Under the CAA, the Administrator is required to approve a SIP submission that complies with the provisions of the CAA and applicable Federal regulations. 42 U.S.C. 7410(k); 40 CFR 52.02(a). Thus, in reviewing SIP submissions, EPA's role is to approve state choices, provided that they meet the criteria of the CAA. Accordingly, this action merely approves state law as meeting Federal requirements and does not impose additional requirements beyond those imposed by state law. For that reason, this action:
• Is not a “significant regulatory action” subject to review by the Office of Management and Budget under Executive Order 12866 (58 FR 51735, October 4, 1993);
• Does not impose an information collection burden under the provisions of the Paperwork Reduction Act (44 U.S.C. 3501
• Is certified as not having a significant economic impact on a substantial number of small entities under the Regulatory Flexibility Act (5 U.S.C. 601
• Does not contain any unfunded mandate or significantly or uniquely affect small governments, as described in the Unfunded Mandates Reform Act of 1995 (Pub. L. 104-4);
• Does not have Federalism implications as specified in Executive Order 13132 (64 FR 43255, August 10, 1999);
• Is not an economically significant regulatory action based on health or safety risks subject to Executive Order 13045 (62 FR 19885, April 23, 1997);
• Is not a significant regulatory action subject to Executive Order 13211 (66 FR 28355, May 22, 2001);
• Is not subject to requirements of Section 12(d) of the National Technology Transfer and Advancement Act of 1995 (15 U.S.C. 272 note) because application of those requirements would be inconsistent with the CAA; and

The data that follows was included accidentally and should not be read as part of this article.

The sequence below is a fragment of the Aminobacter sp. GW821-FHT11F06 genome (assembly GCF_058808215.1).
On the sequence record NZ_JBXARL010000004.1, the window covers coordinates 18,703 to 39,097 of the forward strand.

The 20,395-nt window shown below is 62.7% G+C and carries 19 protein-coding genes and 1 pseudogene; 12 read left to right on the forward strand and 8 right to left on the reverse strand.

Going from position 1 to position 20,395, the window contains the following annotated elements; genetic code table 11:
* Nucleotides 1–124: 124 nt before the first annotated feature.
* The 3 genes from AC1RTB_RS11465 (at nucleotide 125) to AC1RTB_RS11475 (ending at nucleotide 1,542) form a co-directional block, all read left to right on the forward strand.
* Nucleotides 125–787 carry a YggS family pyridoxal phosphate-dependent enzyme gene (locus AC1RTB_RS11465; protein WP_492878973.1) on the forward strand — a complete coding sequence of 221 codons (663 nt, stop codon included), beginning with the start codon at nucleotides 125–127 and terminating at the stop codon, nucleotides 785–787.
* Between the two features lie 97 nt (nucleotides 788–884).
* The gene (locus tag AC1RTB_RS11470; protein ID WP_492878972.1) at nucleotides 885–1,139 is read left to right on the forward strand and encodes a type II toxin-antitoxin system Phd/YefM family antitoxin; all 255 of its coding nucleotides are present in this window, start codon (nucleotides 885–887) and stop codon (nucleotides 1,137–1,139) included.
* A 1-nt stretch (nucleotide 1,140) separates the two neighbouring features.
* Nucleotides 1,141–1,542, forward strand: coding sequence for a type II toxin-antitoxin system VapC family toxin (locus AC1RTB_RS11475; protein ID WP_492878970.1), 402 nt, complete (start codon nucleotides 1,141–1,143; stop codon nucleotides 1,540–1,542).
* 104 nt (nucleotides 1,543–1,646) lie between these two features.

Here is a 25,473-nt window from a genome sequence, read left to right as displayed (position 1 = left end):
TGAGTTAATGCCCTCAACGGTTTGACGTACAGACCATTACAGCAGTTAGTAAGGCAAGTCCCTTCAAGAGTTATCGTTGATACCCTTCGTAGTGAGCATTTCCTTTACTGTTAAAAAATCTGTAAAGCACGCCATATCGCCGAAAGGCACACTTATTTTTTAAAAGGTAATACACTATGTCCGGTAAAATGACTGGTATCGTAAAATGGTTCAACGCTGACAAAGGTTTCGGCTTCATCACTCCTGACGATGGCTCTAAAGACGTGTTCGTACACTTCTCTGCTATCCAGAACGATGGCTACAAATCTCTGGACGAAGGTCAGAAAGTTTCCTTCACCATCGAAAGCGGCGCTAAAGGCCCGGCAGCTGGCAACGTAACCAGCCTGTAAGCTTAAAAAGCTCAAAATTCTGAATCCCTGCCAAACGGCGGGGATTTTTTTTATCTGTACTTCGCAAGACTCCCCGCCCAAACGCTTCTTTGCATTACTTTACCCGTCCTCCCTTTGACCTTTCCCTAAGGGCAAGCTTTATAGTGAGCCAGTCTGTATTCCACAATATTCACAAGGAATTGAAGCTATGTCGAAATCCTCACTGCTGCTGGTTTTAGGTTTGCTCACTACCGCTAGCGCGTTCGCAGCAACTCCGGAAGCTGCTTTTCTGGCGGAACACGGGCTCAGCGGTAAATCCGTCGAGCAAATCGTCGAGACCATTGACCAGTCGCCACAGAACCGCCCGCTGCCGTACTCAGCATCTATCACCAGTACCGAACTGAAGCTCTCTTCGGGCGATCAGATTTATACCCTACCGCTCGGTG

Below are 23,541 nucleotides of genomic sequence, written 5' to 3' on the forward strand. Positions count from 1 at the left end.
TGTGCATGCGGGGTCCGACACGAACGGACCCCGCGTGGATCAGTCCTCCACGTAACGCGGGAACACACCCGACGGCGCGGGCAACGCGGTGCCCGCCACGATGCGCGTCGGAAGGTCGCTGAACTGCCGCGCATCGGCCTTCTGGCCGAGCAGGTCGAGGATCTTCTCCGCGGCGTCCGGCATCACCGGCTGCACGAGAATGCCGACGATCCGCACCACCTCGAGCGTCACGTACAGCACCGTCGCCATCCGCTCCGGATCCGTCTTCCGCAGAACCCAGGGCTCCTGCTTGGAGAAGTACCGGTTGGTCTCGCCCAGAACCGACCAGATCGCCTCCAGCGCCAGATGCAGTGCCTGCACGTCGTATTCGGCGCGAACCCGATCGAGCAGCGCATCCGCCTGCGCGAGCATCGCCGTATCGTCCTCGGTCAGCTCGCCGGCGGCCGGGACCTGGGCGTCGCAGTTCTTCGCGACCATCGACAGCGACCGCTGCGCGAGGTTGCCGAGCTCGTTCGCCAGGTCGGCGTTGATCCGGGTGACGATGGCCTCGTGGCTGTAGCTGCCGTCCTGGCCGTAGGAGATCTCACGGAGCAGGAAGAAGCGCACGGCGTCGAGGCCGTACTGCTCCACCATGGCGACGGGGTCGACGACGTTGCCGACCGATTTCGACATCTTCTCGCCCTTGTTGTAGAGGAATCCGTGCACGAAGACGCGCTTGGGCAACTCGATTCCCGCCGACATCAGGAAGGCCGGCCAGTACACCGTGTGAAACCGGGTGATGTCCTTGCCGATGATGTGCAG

• Does not provide EPA with the discretionary authority to address, as appropriate, disproportionate human health or environmental effects, using practicable and legally permissible methods, under Executive Order 12898 (59 FR 7629, February 16, 1994).
In addition, this rule does not have tribal implications as specified by Executive Order 13175 (65 FR 67249, November 9, 2000), because the SIP is not approved to apply in Indian country located in the state, and EPA notes that it will not impose substantial direct costs on tribal governments or preempt tribal law.
The Congressional Review Act, 5 U.S.C. 801
Under section 307(b)(1) of the CAA, petitions for judicial review of this action must be filed in the United States Court of Appeals for the appropriate circuit by December 21, 2012. Filing a petition for reconsideration by the Administrator of this final rule does not affect the finality of this action for the purposes of judicial review nor does it extend the time within which a petition for judicial review may be filed, and shall not postpone the effectiveness of such rule or action. Parties with objections to this direct final rule are encouraged to file a comment in response to the parallel notice of proposed rulemaking for this action published in the proposed rules section of today's
Environmental protection, Air pollution control, Incorporation by reference, Intergovernmental relations, Nitrogen dioxide, Ozone, Reporting and recordkeeping requirements, Volatile organic compounds.
40 CFR part 52 is amended as follows:
42 U.S.C. 7401
(c) * * *
(193) On June 20, 2012, Illinois submitted an Adjusted Standard for the Greif Packaging, LLC facility located at 5 S 220 Frontenac Road in Naperville, DuPage County. This adjustment to the Standard at 35 Ill. Adm. Code 218.986(a) for Greif's fiber drum manufacturing facility replaces the VOM capture and control requirements in 35 Ill. Adm. Code 218.986(a) with the control requirements in the Illinois Pollution Control Board's April 5, 2012 Order.
(i) Incorporation by reference.
(A) April 5, 2012 Opinion and Order of the Illinois Pollution Control Board (AS 2011-01), effective April 5, 2012.